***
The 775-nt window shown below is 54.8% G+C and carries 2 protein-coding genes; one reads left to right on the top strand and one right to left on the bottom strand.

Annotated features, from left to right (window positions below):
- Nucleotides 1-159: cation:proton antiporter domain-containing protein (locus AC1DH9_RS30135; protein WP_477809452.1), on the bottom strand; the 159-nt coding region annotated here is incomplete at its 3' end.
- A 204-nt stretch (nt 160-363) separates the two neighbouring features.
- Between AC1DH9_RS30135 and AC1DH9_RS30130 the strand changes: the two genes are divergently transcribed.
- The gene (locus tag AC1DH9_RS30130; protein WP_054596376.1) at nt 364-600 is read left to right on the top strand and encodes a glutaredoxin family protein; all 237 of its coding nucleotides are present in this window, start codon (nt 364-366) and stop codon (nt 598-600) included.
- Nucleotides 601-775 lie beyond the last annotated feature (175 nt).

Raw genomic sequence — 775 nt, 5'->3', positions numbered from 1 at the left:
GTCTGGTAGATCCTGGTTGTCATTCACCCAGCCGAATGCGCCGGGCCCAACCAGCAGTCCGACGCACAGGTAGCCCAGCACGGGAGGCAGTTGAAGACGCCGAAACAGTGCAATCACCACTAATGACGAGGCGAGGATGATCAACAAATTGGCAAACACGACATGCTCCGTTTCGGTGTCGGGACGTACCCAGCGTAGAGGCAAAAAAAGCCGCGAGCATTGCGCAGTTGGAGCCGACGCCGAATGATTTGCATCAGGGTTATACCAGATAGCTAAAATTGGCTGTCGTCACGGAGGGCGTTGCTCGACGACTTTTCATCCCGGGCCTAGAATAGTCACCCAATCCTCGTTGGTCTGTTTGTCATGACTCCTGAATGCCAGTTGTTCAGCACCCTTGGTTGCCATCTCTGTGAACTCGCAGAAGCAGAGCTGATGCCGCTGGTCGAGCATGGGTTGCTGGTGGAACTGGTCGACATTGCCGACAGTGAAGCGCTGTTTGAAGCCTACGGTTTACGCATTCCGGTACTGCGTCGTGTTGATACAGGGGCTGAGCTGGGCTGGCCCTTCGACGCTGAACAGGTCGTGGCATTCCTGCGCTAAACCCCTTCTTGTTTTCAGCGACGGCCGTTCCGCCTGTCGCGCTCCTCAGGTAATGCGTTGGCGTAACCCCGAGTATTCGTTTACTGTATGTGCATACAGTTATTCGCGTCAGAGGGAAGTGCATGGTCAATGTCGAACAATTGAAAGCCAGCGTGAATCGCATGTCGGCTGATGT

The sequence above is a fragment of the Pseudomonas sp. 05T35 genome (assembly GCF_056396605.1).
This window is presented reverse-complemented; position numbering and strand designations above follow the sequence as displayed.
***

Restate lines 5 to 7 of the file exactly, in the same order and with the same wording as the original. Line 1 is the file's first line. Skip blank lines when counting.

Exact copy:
- Between AC1DH9_RS30135 and AC1DH9_RS30130 the strand changes: the two genes are divergently transcribed.
- The gene (locus tag AC1DH9_RS30130; protein WP_054596376.1) at nt 364-600 is read left to right on the top strand and encodes a glutaredoxin family protein; all 237 of its coding nucleotides are present in this window, start codon (nt 364-366) and stop codon (nt 598-600) included.
- Nucleotides 601-775 lie beyond the last annotated feature (175 nt).